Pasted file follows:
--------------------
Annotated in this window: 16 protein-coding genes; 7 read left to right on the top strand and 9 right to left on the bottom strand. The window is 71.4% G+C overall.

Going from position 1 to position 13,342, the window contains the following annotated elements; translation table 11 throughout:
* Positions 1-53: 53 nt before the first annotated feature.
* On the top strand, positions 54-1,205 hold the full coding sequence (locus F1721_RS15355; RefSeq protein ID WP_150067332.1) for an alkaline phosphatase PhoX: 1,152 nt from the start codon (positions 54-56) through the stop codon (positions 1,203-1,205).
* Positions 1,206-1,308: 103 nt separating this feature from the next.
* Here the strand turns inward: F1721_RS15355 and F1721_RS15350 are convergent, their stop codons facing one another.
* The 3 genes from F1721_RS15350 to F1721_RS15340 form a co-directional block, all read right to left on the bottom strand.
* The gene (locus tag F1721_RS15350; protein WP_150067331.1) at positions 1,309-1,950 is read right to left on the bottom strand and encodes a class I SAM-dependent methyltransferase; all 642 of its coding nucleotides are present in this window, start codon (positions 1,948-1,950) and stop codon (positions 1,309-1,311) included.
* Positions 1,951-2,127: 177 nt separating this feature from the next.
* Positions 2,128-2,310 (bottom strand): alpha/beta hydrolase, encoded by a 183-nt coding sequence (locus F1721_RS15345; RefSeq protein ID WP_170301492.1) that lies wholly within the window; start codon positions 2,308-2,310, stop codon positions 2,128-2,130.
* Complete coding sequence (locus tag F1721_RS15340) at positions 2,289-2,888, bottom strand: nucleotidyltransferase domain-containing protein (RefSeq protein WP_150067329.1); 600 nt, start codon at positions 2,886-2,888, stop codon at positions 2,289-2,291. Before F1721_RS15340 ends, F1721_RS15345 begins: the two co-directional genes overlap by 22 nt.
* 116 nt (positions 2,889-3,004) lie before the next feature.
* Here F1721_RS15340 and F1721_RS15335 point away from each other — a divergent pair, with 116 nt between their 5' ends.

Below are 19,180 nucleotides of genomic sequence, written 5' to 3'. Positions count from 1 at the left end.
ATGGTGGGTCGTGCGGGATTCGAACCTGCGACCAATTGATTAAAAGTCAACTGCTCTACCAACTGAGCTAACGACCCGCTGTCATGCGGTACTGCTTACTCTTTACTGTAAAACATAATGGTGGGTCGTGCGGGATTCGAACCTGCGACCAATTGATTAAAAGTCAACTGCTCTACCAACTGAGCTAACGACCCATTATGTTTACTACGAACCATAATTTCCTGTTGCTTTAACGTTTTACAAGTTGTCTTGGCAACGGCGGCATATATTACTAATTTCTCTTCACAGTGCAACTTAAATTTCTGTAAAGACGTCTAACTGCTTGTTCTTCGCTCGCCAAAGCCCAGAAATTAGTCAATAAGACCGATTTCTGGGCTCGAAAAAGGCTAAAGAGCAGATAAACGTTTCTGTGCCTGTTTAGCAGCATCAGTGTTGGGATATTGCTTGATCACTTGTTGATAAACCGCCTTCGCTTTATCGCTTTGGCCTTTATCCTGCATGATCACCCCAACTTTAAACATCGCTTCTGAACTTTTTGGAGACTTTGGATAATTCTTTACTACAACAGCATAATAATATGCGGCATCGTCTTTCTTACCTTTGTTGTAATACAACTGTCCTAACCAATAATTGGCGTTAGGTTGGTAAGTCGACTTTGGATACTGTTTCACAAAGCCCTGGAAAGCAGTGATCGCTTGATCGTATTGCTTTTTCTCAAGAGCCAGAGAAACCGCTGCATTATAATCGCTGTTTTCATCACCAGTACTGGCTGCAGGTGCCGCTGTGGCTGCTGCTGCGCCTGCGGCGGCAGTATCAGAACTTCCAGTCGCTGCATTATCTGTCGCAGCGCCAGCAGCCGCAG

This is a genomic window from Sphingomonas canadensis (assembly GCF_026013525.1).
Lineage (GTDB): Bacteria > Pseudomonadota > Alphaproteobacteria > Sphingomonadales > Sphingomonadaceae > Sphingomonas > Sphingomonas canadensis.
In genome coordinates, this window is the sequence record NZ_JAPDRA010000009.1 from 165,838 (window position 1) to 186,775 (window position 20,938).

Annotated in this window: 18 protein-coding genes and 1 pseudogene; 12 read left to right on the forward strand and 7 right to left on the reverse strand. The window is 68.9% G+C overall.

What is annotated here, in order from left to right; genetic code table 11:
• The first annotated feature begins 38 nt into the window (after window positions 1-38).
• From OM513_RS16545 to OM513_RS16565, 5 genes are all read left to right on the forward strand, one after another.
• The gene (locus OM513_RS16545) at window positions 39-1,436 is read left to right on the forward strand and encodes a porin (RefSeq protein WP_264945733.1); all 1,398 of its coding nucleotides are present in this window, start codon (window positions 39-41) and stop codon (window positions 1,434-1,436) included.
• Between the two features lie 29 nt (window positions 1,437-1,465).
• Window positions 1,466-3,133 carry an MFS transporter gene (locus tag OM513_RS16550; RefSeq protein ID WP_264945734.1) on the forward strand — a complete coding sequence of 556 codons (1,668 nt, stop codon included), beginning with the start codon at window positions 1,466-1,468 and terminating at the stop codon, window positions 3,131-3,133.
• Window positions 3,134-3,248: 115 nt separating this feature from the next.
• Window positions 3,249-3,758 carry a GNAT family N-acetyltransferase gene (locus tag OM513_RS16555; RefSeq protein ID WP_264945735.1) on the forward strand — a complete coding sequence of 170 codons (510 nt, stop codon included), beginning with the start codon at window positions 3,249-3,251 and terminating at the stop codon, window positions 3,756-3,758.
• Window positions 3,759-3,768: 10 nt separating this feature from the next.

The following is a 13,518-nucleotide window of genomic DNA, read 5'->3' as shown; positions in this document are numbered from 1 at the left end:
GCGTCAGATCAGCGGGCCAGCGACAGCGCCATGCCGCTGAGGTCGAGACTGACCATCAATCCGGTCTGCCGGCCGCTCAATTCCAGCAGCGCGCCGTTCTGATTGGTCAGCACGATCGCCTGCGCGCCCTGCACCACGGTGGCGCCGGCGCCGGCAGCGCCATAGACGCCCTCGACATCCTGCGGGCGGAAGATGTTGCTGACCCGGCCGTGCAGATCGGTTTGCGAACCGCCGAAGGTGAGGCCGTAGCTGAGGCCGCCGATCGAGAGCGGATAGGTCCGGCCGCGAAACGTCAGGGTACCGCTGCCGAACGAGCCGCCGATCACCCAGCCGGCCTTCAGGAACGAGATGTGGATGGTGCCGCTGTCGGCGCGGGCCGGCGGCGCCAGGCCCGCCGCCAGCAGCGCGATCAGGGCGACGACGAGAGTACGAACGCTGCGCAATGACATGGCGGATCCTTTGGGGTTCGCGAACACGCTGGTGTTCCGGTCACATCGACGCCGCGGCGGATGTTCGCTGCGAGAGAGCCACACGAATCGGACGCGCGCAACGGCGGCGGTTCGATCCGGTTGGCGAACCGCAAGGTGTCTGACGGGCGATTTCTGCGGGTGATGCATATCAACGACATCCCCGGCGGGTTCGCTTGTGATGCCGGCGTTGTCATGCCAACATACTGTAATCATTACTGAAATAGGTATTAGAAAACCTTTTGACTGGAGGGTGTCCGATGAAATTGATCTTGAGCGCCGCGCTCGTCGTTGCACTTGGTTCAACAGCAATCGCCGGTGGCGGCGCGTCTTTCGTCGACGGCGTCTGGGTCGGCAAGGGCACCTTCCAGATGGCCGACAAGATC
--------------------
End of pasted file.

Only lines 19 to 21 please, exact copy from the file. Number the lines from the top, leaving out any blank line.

Annotated in this window: 18 protein-coding genes and 1 pseudogene; 12 read left to right on the forward strand and 7 right to left on the reverse strand. The window is 68.9% G+C overall.

What is annotated here, in order from left to right; genetic code table 11:
• The first annotated feature begins 38 nt into the window (after window positions 1-38).